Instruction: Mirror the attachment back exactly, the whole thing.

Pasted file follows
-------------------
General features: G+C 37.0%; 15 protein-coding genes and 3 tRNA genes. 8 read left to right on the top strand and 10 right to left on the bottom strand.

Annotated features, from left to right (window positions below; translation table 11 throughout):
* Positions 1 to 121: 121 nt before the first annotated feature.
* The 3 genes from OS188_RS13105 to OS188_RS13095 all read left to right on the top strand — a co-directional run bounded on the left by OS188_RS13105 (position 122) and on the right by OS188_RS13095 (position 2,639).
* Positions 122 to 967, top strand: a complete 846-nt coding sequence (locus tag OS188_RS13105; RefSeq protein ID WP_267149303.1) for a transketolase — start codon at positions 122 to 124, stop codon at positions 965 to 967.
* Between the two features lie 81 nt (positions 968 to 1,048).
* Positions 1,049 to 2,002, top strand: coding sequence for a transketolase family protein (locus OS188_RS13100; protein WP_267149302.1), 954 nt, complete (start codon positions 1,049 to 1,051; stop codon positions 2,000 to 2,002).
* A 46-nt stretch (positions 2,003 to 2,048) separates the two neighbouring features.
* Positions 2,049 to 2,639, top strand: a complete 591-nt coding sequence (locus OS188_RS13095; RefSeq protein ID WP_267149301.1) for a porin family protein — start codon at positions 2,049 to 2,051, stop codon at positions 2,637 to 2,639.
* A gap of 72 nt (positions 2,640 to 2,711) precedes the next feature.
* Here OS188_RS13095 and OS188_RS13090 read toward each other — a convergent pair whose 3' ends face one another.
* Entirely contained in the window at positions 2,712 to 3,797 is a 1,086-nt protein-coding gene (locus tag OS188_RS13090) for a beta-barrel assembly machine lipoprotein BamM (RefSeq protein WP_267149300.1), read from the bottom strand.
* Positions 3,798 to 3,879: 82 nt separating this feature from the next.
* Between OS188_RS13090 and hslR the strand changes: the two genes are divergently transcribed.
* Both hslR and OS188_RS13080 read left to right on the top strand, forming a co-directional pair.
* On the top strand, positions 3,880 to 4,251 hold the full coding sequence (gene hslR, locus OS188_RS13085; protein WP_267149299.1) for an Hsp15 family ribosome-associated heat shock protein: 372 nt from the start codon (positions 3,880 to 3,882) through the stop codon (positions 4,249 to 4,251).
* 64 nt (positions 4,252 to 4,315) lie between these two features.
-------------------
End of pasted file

General features: G+C 37.0%; 15 protein-coding genes and 3 tRNA genes. 8 read left to right on the top strand and 10 right to left on the bottom strand.

Annotated features, from left to right (window positions below; translation table 11 throughout):
* Positions 1 to 121: 121 nt before the first annotated feature.
* The 3 genes from OS188_RS13105 to OS188_RS13095 all read left to right on the top strand — a co-directional run bounded on the left by OS188_RS13105 (position 122) and on the right by OS188_RS13095 (position 2,639).
* Positions 122 to 967, top strand: a complete 846-nt coding sequence (locus tag OS188_RS13105; RefSeq protein ID WP_267149303.1) for a transketolase — start codon at positions 122 to 124, stop codon at positions 965 to 967.
* Between the two features lie 81 nt (positions 968 to 1,048).
* Positions 1,049 to 2,002, top strand: coding sequence for a transketolase family protein (locus OS188_RS13100; protein WP_267149302.1), 954 nt, complete (start codon positions 1,049 to 1,051; stop codon positions 2,000 to 2,002).
* A 46-nt stretch (positions 2,003 to 2,048) separates the two neighbouring features.
* Positions 2,049 to 2,639, top strand: a complete 591-nt coding sequence (locus OS188_RS13095; RefSeq protein ID WP_267149301.1) for a porin family protein — start codon at positions 2,049 to 2,051, stop codon at positions 2,637 to 2,639.
* A gap of 72 nt (positions 2,640 to 2,711) precedes the next feature.
* Here OS188_RS13095 and OS188_RS13090 read toward each other — a convergent pair whose 3' ends face one another.
* Entirely contained in the window at positions 2,712 to 3,797 is a 1,086-nt protein-coding gene (locus tag OS188_RS13090) for a beta-barrel assembly machine lipoprotein BamM (RefSeq protein WP_267149300.1), read from the bottom strand.
* Positions 3,798 to 3,879: 82 nt separating this feature from the next.
* Between OS188_RS13090 and hslR the strand changes: the two genes are divergently transcribed.
* Both hslR and OS188_RS13080 read left to right on the top strand, forming a co-directional pair.
* On the top strand, positions 3,880 to 4,251 hold the full coding sequence (gene hslR, locus OS188_RS13085; protein WP_267149299.1) for an Hsp15 family ribosome-associated heat shock protein: 372 nt from the start codon (positions 3,880 to 3,882) through the stop codon (positions 4,249 to 4,251).
* 64 nt (positions 4,252 to 4,315) lie between these two features.